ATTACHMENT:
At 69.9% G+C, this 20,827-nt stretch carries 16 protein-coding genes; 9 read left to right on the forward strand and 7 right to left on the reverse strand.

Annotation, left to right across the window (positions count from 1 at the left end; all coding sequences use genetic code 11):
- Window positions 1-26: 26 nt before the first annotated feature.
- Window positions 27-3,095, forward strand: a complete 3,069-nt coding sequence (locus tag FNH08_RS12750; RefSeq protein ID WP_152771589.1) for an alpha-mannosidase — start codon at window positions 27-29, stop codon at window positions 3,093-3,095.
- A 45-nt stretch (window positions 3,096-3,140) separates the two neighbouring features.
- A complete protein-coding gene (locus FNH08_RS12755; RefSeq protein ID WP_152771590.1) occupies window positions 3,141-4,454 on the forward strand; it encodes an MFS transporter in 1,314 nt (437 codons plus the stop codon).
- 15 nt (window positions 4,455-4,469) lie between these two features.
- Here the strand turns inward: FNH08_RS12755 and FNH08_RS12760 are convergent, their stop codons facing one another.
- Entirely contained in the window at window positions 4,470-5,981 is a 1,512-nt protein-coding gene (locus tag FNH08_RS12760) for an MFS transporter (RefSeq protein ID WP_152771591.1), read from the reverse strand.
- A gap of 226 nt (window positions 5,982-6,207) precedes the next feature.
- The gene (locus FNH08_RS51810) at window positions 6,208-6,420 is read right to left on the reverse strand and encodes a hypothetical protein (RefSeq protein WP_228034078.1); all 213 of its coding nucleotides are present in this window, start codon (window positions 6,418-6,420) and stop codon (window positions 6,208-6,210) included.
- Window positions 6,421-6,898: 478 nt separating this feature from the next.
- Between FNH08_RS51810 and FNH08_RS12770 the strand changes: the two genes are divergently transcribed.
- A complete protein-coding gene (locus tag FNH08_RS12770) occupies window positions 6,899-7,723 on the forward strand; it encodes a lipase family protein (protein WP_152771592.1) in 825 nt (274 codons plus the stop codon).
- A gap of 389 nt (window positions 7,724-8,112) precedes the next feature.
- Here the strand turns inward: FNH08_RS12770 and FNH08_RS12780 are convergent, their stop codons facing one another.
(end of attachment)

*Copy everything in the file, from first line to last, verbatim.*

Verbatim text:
At 69.9% G+C, this 20,827-nt stretch carries 16 protein-coding genes; 9 read left to right on the forward strand and 7 right to left on the reverse strand.

Annotation, left to right across the window (positions count from 1 at the left end; all coding sequences use genetic code 11):
- Window positions 1-26: 26 nt before the first annotated feature.
- Window positions 27-3,095, forward strand: a complete 3,069-nt coding sequence (locus tag FNH08_RS12750; RefSeq protein ID WP_152771589.1) for an alpha-mannosidase — start codon at window positions 27-29, stop codon at window positions 3,093-3,095.
- A 45-nt stretch (window positions 3,096-3,140) separates the two neighbouring features.
- A complete protein-coding gene (locus FNH08_RS12755; RefSeq protein ID WP_152771590.1) occupies window positions 3,141-4,454 on the forward strand; it encodes an MFS transporter in 1,314 nt (437 codons plus the stop codon).
- 15 nt (window positions 4,455-4,469) lie between these two features.
- Here the strand turns inward: FNH08_RS12755 and FNH08_RS12760 are convergent, their stop codons facing one another.
- Entirely contained in the window at window positions 4,470-5,981 is a 1,512-nt protein-coding gene (locus tag FNH08_RS12760) for an MFS transporter (RefSeq protein ID WP_152771591.1), read from the reverse strand.
- A gap of 226 nt (window positions 5,982-6,207) precedes the next feature.
- The gene (locus FNH08_RS51810) at window positions 6,208-6,420 is read right to left on the reverse strand and encodes a hypothetical protein (RefSeq protein WP_228034078.1); all 213 of its coding nucleotides are present in this window, start codon (window positions 6,418-6,420) and stop codon (window positions 6,208-6,210) included.
- Window positions 6,421-6,898: 478 nt separating this feature from the next.
- Between FNH08_RS51810 and FNH08_RS12770 the strand changes: the two genes are divergently transcribed.
- A complete protein-coding gene (locus tag FNH08_RS12770) occupies window positions 6,899-7,723 on the forward strand; it encodes a lipase family protein (protein WP_152771592.1) in 825 nt (274 codons plus the stop codon).
- A gap of 389 nt (window positions 7,724-8,112) precedes the next feature.
- Here the strand turns inward: FNH08_RS12770 and FNH08_RS12780 are convergent, their stop codons facing one another.